Has your website been hit by a Google Penguin penalty? It’s easy to fall into the trap of imagining that your site will never be able to recover, but now is the time to think about your strategy for escaping from this trap.
There’s a relatively simple process that you can follow, in order to get things back on track:
Was it definitely Penguin?
The first question to ask is whether you have definitely been hit by a Google Penguin penalty? I think that the best way to answer this question is by looking at the data within your Analytics package. If your site saw a significant loss of traffic, corresponding with the dates of Penguin updates, then you can be pretty sure that this was the cause.
It’s surprising, however, to see just how many people attribute their loss of visitors to such a penalty, without actually clarifying that this was the cause. It’s so important to know when your site was hit, since the best method of recovery will differ considerably.
There will be occasions, of course, when a single site has been hit by multiple penalties. This can certainly make the situation more complicated, but it needn’t be impossible to overcome.
Many people also make the mistake of believing that sites that are hit by Penguin will always have received a warning notice via Webmaster Tools. This simply isn’t the case and you should not fall into the trap of believing that some minor changes, together with a Reconsideration Request, will help you to overcome this algorithmic penalty.
What are the causes?
With a Penguin penalty, you need to start by reviewing inbound links to your site. Do they come from quality websites? How varied are the links, particularly with regard to anchor text?
One of the issues that many website owners are facing is that previous SEO best practice has rather been turned on its head. You may once have built links that included target keywords, with the clear intention of boosting the ranking of your site for those specific terms. This would undoubtedly have yielded results, encouraging you to do more of the same.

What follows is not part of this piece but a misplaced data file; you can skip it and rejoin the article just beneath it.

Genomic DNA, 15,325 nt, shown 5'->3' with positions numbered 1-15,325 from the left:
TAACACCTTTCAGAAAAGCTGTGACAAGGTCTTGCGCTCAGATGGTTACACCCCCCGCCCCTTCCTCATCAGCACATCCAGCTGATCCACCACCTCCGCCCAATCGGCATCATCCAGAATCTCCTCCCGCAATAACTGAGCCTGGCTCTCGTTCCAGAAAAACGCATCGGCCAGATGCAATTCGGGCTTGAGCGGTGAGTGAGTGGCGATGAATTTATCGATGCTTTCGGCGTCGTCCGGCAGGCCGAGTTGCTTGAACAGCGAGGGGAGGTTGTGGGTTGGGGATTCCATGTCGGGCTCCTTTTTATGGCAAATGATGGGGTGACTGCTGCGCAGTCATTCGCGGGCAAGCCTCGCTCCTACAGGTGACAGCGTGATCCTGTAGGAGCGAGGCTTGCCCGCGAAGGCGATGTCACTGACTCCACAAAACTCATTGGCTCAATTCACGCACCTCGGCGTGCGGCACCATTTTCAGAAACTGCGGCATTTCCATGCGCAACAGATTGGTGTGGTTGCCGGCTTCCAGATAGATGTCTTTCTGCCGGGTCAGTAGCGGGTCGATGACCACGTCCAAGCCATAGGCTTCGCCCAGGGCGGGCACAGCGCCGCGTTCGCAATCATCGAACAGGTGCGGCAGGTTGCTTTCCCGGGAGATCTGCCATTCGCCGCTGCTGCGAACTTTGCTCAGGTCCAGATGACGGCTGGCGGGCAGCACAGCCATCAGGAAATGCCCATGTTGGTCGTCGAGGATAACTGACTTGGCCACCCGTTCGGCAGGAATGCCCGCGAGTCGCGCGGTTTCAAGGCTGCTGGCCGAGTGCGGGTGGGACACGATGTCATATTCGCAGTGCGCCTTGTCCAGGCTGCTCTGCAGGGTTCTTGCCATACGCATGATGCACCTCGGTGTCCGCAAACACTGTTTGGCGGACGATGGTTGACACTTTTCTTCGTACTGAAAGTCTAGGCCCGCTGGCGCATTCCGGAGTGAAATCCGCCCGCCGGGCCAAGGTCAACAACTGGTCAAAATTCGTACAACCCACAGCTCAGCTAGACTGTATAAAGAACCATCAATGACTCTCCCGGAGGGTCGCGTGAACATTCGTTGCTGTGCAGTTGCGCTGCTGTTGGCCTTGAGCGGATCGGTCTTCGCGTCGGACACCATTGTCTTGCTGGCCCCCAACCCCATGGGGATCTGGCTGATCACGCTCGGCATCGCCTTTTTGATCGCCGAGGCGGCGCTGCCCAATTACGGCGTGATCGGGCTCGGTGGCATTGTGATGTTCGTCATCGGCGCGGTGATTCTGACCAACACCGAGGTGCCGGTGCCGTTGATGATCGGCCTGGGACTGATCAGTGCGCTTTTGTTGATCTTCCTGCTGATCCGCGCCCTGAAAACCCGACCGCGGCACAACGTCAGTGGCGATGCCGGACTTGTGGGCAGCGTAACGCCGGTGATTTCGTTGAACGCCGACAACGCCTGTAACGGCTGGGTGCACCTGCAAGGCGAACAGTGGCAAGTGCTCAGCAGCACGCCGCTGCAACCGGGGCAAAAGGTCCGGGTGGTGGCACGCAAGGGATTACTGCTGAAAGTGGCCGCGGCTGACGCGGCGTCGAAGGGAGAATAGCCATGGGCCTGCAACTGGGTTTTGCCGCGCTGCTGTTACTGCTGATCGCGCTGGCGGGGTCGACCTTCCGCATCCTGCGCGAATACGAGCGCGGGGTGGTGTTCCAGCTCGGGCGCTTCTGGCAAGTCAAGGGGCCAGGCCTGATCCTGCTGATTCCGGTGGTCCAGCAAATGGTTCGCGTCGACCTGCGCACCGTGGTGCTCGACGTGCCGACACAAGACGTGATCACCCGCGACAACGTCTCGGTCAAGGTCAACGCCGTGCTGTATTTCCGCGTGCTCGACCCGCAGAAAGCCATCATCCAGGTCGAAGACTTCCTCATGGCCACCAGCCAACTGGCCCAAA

The Penguin updates have focused heavily on anchor text distribution, with an emphasis on maintaining a link profile that looks natural rather than engineered. Within this context, it’s easy to see why some website owners have been caught out. We’ve been approached by a number of business owners who are seeking to recover after penalties and it’s clear that there’s a need to reflect on the changing nature of link building strategies.
Should you remove links?
If you’re previously built poor quality links, or had them built on your behalf, then it’s time to start removing the worst of them. You may find, however, that some website owners are unresponsive, or attempt to charge you a lot of money to have them removed.
Google’s Disavow Tool can be used in such circumstances where it’s otherwise been impossible to carry out the removal process. It should be noted, however, that opinions differ significantly on the likely impact of using the tool.
A more secure route to success may well involve building new, quality links that can be used to dilute the impact of those older links. That’s certainly a path that we would recommend right now, since it certainly points to a sustainable future for any site.
There can be absolutely no doubt that the most recent algorithm updates have had a severe, negative impact for many businesses. The good news, however, is that it is possible to recover. It’s simply a case of putting a successful strategy into action.
SEO analyst Keith Barrett writes widely on the subject of digital marketing. From SEO to PPC techniques, he’s able to help with his comprehensive understanding of the strategies involved.